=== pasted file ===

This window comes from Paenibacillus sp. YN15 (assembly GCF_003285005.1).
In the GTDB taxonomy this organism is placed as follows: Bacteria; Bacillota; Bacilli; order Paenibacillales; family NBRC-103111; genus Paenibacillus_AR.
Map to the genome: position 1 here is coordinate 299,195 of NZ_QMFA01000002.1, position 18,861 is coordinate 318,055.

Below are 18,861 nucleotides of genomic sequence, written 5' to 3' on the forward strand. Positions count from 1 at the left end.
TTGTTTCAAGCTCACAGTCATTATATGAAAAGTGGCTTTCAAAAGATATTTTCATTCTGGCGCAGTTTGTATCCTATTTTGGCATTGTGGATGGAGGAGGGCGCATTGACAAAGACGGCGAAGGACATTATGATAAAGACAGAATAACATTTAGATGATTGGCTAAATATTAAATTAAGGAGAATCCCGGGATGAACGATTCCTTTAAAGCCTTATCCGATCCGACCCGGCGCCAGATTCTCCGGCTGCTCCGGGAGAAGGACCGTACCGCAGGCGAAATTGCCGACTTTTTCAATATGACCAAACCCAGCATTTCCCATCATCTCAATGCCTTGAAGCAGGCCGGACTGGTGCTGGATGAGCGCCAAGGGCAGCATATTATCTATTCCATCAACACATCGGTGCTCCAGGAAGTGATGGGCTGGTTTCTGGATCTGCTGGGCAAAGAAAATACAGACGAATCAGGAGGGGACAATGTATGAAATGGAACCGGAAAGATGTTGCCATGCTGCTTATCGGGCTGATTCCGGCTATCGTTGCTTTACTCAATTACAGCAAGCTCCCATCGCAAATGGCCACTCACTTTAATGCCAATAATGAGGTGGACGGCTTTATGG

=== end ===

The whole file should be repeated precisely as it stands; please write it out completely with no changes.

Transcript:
This window comes from Paenibacillus sp. YN15 (assembly GCF_003285005.1).
In the GTDB taxonomy this organism is placed as follows: Bacteria; Bacillota; Bacilli; order Paenibacillales; family NBRC-103111; genus Paenibacillus_AR.
Map to the genome: position 1 here is coordinate 299,195 of NZ_QMFA01000002.1, position 18,861 is coordinate 318,055.

Below are 18,861 nucleotides of genomic sequence, written 5' to 3' on the forward strand. Positions count from 1 at the left end.
TTGTTTCAAGCTCACAGTCATTATATGAAAAGTGGCTTTCAAAAGATATTTTCATTCTGGCGCAGTTTGTATCCTATTTTGGCATTGTGGATGGAGGAGGGCGCATTGACAAAGACGGCGAAGGACATTATGATAAAGACAGAATAACATTTAGATGATTGGCTAAATATTAAATTAAGGAGAATCCCGGGATGAACGATTCCTTTAAAGCCTTATCCGATCCGACCCGGCGCCAGATTCTCCGGCTGCTCCGGGAGAAGGACCGTACCGCAGGCGAAATTGCCGACTTTTTCAATATGACCAAACCCAGCATTTCCCATCATCTCAATGCCTTGAAGCAGGCCGGACTGGTGCTGGATGAGCGCCAAGGGCAGCATATTATCTATTCCATCAACACATCGGTGCTCCAGGAAGTGATGGGCTGGTTTCTGGATCTGCTGGGCAAAGAAAATACAGACGAATCAGGAGGGGACAATGTATGAAATGGAACCGGAAAGATGTTGCCATGCTGCTTATCGGGCTGATTCCGGCTATCGTTGCTTTACTCAATTACAGCAAGCTCCCATCGCAAATGGCCACTCACTTTAATGCCAATAATGAGGTGGACGGCTTTATGG